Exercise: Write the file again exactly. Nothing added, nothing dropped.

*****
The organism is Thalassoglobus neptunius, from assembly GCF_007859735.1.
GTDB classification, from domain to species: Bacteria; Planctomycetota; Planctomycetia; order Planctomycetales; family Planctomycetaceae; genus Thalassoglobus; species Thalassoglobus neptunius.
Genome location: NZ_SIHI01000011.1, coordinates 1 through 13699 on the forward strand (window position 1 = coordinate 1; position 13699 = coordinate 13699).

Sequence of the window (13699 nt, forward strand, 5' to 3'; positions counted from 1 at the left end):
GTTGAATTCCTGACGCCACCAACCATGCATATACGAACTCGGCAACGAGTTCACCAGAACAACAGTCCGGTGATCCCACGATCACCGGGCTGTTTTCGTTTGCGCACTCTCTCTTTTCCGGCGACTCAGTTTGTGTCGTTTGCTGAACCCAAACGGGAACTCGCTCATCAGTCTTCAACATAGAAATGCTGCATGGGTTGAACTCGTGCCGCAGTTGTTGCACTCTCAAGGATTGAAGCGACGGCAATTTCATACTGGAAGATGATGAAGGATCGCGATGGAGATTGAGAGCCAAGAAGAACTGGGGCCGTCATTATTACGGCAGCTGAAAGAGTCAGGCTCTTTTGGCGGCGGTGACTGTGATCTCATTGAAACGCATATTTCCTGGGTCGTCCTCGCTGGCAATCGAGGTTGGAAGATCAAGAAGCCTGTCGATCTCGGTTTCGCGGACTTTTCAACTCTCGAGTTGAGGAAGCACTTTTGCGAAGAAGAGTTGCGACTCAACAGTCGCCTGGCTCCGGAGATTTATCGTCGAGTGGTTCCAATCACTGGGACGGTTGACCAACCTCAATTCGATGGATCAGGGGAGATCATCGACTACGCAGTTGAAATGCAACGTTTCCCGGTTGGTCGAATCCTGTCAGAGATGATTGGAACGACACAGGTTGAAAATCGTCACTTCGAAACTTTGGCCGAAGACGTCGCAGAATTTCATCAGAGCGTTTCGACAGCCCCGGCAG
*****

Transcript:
The organism is Thalassoglobus neptunius, from assembly GCF_007859735.1.
GTDB classification, from domain to species: Bacteria; Planctomycetota; Planctomycetia; order Planctomycetales; family Planctomycetaceae; genus Thalassoglobus; species Thalassoglobus neptunius.
Genome location: NZ_SIHI01000011.1, coordinates 1 through 13699 on the forward strand (window position 1 = coordinate 1; position 13699 = coordinate 13699).

Sequence of the window (13699 nt, forward strand, 5' to 3'; positions counted from 1 at the left end):
GTTGAATTCCTGACGCCACCAACCATGCATATACGAACTCGGCAACGAGTTCACCAGAACAACAGTCCGGTGATCCCACGATCACCGGGCTGTTTTCGTTTGCGCACTCTCTCTTTTCCGGCGACTCAGTTTGTGTCGTTTGCTGAACCCAAACGGGAACTCGCTCATCAGTCTTCAACATAGAAATGCTGCATGGGTTGAACTCGTGCCGCAGTTGTTGCACTCTCAAGGATTGAAGCGACGGCAATTTCATACTGGAAGATGATGAAGGATCGCGATGGAGATTGAGAGCCAAGAAGAACTGGGGCCGTCATTATTACGGCAGCTGAAAGAGTCAGGCTCTTTTGGCGGCGGTGACTGTGATCTCATTGAAACGCATATTTCCTGGGTCGTCCTCGCTGGCAATCGAGGTTGGAAGATCAAGAAGCCTGTCGATCTCGGTTTCGCGGACTTTTCAACTCTCGAGTTGAGGAAGCACTTTTGCGAAGAAGAGTTGCGACTCAACAGTCGCCTGGCTCCGGAGATTTATCGTCGAGTGGTTCCAATCACTGGGACGGTTGACCAACCTCAATTCGATGGATCAGGGGAGATCATCGACTACGCAGTTGAAATGCAACGTTTCCCGGTTGGTCGAATCCTGTCAGAGATGATTGGAACGACACAGGTTGAAAATCGTCACTTCGAAACTTTGGCCGAAGACGTCGCAGAATTTCATCAGAGCGTTTCGACAGCCCCGGCAG